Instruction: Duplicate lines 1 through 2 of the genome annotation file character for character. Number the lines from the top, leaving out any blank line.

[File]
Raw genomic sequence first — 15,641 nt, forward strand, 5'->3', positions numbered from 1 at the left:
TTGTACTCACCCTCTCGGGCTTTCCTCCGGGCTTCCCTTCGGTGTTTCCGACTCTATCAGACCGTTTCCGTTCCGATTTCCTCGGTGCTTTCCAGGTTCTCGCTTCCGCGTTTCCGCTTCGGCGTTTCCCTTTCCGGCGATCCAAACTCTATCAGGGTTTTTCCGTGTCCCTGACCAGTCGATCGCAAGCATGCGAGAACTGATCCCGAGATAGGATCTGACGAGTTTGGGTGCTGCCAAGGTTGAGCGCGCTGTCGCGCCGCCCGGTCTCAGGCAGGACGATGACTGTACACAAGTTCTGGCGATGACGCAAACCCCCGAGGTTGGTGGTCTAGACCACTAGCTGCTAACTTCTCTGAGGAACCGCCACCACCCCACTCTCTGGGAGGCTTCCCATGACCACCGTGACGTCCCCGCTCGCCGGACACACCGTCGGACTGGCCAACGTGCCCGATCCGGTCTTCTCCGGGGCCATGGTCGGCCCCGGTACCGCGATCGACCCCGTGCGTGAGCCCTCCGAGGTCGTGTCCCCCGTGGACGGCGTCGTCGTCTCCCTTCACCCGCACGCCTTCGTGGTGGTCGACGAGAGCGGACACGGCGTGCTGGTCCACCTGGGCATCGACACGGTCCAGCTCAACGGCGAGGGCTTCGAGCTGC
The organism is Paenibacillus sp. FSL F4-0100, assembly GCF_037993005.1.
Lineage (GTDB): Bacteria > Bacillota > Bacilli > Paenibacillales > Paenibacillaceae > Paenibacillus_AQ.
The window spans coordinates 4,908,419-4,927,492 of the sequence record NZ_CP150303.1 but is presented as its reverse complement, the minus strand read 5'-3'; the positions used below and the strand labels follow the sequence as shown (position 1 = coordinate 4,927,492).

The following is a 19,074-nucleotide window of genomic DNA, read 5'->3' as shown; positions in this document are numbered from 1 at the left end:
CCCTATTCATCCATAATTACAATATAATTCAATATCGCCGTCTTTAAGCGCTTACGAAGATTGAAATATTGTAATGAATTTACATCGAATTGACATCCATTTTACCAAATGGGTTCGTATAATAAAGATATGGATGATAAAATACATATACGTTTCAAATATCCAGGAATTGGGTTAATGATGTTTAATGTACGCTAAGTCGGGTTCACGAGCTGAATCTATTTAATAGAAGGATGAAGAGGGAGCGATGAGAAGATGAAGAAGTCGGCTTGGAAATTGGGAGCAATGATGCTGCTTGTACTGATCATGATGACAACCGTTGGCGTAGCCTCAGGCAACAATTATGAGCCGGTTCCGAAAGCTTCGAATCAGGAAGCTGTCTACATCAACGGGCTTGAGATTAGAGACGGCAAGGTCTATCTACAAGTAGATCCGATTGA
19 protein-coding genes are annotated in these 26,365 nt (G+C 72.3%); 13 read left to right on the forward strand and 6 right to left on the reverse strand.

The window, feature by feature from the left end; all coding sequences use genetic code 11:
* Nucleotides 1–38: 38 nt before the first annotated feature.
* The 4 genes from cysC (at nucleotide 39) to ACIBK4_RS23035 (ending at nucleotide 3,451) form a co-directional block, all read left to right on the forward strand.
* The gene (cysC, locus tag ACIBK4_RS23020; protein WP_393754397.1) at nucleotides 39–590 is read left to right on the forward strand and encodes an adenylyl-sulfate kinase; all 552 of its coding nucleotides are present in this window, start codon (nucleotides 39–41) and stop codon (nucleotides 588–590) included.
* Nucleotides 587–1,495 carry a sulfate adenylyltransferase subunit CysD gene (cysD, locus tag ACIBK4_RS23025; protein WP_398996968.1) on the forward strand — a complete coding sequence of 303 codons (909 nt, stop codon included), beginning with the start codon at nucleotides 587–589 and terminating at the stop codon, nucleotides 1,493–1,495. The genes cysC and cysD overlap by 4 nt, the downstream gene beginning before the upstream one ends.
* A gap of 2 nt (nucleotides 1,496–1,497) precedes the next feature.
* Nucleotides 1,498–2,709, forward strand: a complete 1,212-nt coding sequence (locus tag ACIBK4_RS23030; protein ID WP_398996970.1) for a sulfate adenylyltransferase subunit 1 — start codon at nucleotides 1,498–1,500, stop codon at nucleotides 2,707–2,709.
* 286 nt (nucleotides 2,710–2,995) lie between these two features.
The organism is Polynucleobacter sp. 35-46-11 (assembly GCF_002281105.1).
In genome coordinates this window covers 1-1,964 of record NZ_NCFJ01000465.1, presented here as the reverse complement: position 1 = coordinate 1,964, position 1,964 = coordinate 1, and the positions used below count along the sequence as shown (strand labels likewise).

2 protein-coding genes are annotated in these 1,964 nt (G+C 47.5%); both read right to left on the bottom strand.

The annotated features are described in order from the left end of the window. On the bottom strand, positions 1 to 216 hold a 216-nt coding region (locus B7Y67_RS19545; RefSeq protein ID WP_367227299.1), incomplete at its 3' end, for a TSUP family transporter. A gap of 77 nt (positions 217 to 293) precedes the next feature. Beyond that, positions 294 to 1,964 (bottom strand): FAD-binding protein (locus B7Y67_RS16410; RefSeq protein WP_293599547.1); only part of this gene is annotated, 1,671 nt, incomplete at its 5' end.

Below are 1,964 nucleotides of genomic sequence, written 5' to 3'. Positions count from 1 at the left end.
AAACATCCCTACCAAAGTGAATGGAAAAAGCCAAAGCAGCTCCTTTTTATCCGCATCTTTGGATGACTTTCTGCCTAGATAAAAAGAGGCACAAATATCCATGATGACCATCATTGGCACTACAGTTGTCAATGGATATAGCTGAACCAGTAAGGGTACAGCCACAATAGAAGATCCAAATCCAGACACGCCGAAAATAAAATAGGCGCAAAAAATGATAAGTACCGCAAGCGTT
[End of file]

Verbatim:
Raw genomic sequence first — 15,641 nt, forward strand, 5'->3', positions numbered from 1 at the left:
TTGTACTCACCCTCTCGGGCTTTCCTCCGGGCTTCCCTTCGGTGTTTCCGACTCTATCAGACCGTTTCCGTTCCGATTTCCTCGGTGCTTTCCAGGTTCTCGCTTCCGCGTTTCCGCTTCGGCGTTTCCCTTTCCGGCGATCCAAACTCTATCAGGGTTTTTCCGTGTCCCTGACCAGTCGATCGCAAGCATGCGAGAACTGATCCCGAGATAGGATCTGACGAGTTTGGGTGCTGCCAAGGTTGAGCGCGCTGTCGCGCCGCCCGGTCTCAGGCAGGACGATGACTGTACACAAGTTCTGGCGATGACGCAAACCCCCGAGGTTGGTGGTCTAGACCACTAGCTGCTAACTTCTCTGAGGAACCGCCACCACCCCACTCTCTGGGAGGCTTCCCATGACCACCGTGACGTCCCCGCTCGCCGGACACACCGTCGGACTGGCCAACGTGCCCGATCCGGTCTTCTCCGGGGCCATGGTCGGCCCCGGTACCGCGATCGACCCCGTGCGTGAGCCCTCCGAGGTCGTGTCCCCCGTGGACGGCGTCGTCGTCTCCCTTCACCCGCACGCCTTCGTGGTGGTCGACGAGAGCGGACACGGCGTGCTGGTCCACCTGGGCATCGACACGGTCCAGCTCAACGGCGAGGGCTTCGAGCTGC